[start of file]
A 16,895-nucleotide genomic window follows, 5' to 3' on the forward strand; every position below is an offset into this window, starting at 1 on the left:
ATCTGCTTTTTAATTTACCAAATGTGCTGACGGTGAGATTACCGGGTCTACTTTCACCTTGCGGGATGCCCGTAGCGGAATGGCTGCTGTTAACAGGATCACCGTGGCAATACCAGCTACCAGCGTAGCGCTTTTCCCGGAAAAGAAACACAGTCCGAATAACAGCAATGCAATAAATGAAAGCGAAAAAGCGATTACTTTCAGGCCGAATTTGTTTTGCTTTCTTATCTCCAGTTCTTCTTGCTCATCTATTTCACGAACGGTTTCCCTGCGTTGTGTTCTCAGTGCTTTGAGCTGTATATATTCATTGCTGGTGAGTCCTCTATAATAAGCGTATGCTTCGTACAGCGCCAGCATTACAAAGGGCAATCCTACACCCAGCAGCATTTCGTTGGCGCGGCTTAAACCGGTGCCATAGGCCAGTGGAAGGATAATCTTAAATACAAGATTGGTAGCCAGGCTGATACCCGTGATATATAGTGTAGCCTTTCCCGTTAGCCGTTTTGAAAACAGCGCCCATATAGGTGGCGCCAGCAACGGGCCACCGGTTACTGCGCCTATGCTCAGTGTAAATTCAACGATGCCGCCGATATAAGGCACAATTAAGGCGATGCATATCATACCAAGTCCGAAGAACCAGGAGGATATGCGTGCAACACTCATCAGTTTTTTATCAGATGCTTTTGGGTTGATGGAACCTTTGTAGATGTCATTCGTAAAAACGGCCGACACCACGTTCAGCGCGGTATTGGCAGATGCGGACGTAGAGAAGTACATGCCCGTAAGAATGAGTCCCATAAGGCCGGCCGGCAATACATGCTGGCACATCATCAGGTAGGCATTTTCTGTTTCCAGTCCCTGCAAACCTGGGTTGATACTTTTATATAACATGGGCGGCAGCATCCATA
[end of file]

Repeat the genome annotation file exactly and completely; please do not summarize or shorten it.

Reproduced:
A 16,895-nucleotide genomic window follows, 5' to 3' on the forward strand; every position below is an offset into this window, starting at 1 on the left:
ATCTGCTTTTTAATTTACCAAATGTGCTGACGGTGAGATTACCGGGTCTACTTTCACCTTGCGGGATGCCCGTAGCGGAATGGCTGCTGTTAACAGGATCACCGTGGCAATACCAGCTACCAGCGTAGCGCTTTTCCCGGAAAAGAAACACAGTCCGAATAACAGCAATGCAATAAATGAAAGCGAAAAAGCGATTACTTTCAGGCCGAATTTGTTTTGCTTTCTTATCTCCAGTTCTTCTTGCTCATCTATTTCACGAACGGTTTCCCTGCGTTGTGTTCTCAGTGCTTTGAGCTGTATATATTCATTGCTGGTGAGTCCTCTATAATAAGCGTATGCTTCGTACAGCGCCAGCATTACAAAGGGCAATCCTACACCCAGCAGCATTTCGTTGGCGCGGCTTAAACCGGTGCCATAGGCCAGTGGAAGGATAATCTTAAATACAAGATTGGTAGCCAGGCTGATACCCGTGATATATAGTGTAGCCTTTCCCGTTAGCCGTTTTGAAAACAGCGCCCATATAGGTGGCGCCAGCAACGGGCCACCGGTTACTGCGCCTATGCTCAGTGTAAATTCAACGATGCCGCCGATATAAGGCACAATTAAGGCGATGCATATCATACCAAGTCCGAAGAACCAGGAGGATATGCGTGCAACACTCATCAGTTTTTTATCAGATGCTTTTGGGTTGATGGAACCTTTGTAGATGTCATTCGTAAAAACGGCCGACACCACGTTCAGCGCGGTATTGGCAGATGCGGACGTAGAGAAGTACATGCCCGTAAGAATGAGTCCCATAAGGCCGGCCGGCAATACATGCTGGCACATCATCAGGTAGGCATTTTCTGTTTCCAGTCCCTGCAAACCTGGGTTGATACTTTTATATAACATGGGCGGCAGCATCCATA